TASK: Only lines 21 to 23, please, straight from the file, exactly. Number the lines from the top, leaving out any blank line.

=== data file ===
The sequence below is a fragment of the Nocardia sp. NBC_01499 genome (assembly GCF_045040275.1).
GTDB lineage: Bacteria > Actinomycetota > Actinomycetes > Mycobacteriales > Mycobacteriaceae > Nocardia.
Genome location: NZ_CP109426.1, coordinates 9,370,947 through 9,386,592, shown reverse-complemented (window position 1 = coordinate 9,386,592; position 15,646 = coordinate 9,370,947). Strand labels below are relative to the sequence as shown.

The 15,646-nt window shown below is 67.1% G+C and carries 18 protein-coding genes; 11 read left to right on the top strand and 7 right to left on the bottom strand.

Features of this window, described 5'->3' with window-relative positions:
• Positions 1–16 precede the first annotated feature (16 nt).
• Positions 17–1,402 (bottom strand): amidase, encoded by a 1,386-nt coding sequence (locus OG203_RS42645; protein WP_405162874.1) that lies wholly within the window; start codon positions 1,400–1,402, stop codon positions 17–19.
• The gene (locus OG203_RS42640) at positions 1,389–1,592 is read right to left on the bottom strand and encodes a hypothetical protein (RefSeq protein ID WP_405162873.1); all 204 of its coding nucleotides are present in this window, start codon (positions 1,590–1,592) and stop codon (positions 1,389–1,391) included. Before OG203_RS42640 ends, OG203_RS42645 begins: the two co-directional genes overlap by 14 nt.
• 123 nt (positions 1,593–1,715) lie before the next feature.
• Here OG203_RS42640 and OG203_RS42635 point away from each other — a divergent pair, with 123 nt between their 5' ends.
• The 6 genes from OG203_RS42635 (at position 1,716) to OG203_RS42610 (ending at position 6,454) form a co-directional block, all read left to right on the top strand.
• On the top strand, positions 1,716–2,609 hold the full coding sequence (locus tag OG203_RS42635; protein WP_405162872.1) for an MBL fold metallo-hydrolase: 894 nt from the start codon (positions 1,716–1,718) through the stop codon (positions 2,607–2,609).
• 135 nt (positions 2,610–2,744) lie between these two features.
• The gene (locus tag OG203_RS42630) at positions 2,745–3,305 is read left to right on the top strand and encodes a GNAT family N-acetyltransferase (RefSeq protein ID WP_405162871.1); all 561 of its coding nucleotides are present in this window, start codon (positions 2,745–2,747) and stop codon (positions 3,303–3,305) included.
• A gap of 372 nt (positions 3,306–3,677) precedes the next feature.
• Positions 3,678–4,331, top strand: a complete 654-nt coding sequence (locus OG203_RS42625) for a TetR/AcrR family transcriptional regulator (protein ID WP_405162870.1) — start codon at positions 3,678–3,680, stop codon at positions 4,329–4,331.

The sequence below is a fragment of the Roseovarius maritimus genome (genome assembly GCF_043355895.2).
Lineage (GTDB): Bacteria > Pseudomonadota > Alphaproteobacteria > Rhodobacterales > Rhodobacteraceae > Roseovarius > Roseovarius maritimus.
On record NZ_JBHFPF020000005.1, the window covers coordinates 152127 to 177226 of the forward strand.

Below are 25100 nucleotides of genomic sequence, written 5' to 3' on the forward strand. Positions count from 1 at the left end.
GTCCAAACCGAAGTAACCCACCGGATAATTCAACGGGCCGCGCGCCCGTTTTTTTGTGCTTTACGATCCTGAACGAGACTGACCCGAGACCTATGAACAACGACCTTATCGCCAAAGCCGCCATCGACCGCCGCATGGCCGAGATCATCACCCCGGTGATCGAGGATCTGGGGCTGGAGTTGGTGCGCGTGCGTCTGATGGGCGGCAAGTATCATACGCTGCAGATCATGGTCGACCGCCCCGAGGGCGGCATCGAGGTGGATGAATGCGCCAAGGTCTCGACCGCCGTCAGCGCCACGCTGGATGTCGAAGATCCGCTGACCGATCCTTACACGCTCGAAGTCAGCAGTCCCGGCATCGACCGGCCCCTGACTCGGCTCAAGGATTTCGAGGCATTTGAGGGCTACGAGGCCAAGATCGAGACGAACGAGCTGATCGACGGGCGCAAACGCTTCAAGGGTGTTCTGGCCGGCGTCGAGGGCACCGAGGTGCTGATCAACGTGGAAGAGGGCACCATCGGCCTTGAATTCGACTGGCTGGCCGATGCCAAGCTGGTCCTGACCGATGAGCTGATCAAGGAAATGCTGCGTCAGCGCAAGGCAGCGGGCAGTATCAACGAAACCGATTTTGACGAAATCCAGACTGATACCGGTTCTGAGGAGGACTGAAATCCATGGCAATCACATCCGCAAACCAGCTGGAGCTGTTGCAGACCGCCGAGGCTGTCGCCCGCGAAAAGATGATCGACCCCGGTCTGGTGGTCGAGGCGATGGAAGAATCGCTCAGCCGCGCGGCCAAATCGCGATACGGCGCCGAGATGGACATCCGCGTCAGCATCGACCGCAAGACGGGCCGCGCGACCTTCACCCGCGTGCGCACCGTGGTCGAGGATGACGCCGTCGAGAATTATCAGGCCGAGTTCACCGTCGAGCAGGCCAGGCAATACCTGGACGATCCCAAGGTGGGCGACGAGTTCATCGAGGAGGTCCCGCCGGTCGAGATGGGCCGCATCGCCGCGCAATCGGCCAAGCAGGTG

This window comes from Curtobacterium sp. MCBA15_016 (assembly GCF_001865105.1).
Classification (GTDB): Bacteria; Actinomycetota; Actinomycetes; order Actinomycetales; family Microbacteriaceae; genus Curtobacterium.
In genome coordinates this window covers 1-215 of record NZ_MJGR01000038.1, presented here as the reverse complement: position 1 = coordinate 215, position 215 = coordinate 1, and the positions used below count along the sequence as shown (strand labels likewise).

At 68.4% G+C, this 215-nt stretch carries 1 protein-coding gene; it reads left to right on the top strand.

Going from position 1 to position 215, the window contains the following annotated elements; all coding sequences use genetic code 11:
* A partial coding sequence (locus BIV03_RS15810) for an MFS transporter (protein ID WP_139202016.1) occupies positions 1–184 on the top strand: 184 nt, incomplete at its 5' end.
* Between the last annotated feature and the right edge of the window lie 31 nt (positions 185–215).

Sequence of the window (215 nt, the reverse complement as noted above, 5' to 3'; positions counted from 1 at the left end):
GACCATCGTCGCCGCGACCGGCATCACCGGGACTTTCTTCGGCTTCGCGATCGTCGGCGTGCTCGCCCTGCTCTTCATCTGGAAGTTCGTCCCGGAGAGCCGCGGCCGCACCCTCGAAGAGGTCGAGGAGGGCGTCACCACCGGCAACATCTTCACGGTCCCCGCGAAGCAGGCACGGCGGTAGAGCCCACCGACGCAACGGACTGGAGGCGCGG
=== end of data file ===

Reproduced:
GTCCAAACCGAAGTAACCCACCGGATAATTCAACGGGCCGCGCGCCCGTTTTTTTGTGCTTTACGATCCTGAACGAGACTGACCCGAGACCTATGAACAACGACCTTATCGCCAAAGCCGCCATCGACCGCCGCATGGCCGAGATCATCACCCCGGTGATCGAGGATCTGGGGCTGGAGTTGGTGCGCGTGCGTCTGATGGGCGGCAAGTATCATACGCTGCAGATCATGGTCGACCGCCCCGAGGGCGGCATCGAGGTGGATGAATGCGCCAAGGTCTCGACCGCCGTCAGCGCCACGCTGGATGTCGAAGATCCGCTGACCGATCCTTACACGCTCGAAGTCAGCAGTCCCGGCATCGACCGGCCCCTGACTCGGCTCAAGGATTTCGAGGCATTTGAGGGCTACGAGGCCAAGATCGAGACGAACGAGCTGATCGACGGGCGCAAACGCTTCAAGGGTGTTCTGGCCGGCGTCGAGGGCACCGAGGTGCTGATCAACGTGGAAGAGGGCACCATCGGCCTTGAATTCGACTGGCTGGCCGATGCCAAGCTGGTCCTGACCGATGAGCTGATCAAGGAAATGCTGCGTCAGCGCAAGGCAGCGGGCAGTATCAACGAAACCGATTTTGACGAAATCCAGACTGATACCGGTTCTGAGGAGGACTGAAATCCATGGCAATCACATCCGCAAACCAGCTGGAGCTGTTGCAGACCGCCGAGGCTGTCGCCCGCGAAAAGATGATCGACCCCGGTCTGGTGGTCGAGGCGATGGAAGAATCGCTCAGCCGCGCGGCCAAATCGCGATACGGCGCCGAGATGGACATCCGCGTCAGCATCGACCGCAAGACGGGCCGCGCGACCTTCACCCGCGTGCGCACCGTGGTCGAGGATGACGCCGTCGAGAATTATCAGGCCGAGTTCACCGTCGAGCAGGCCAGGCAATACCTGGACGATCCCAAGGTGGGCGACGAGTTCATCGAGGAGGTCCCGCCGGTCGAGATGGGCCGCATCGCCGCGCAATCGGCCAAGCAGGTG

This window comes from Curtobacterium sp. MCBA15_016 (assembly GCF_001865105.1).
Classification (GTDB): Bacteria; Actinomycetota; Actinomycetes; order Actinomycetales; family Microbacteriaceae; genus Curtobacterium.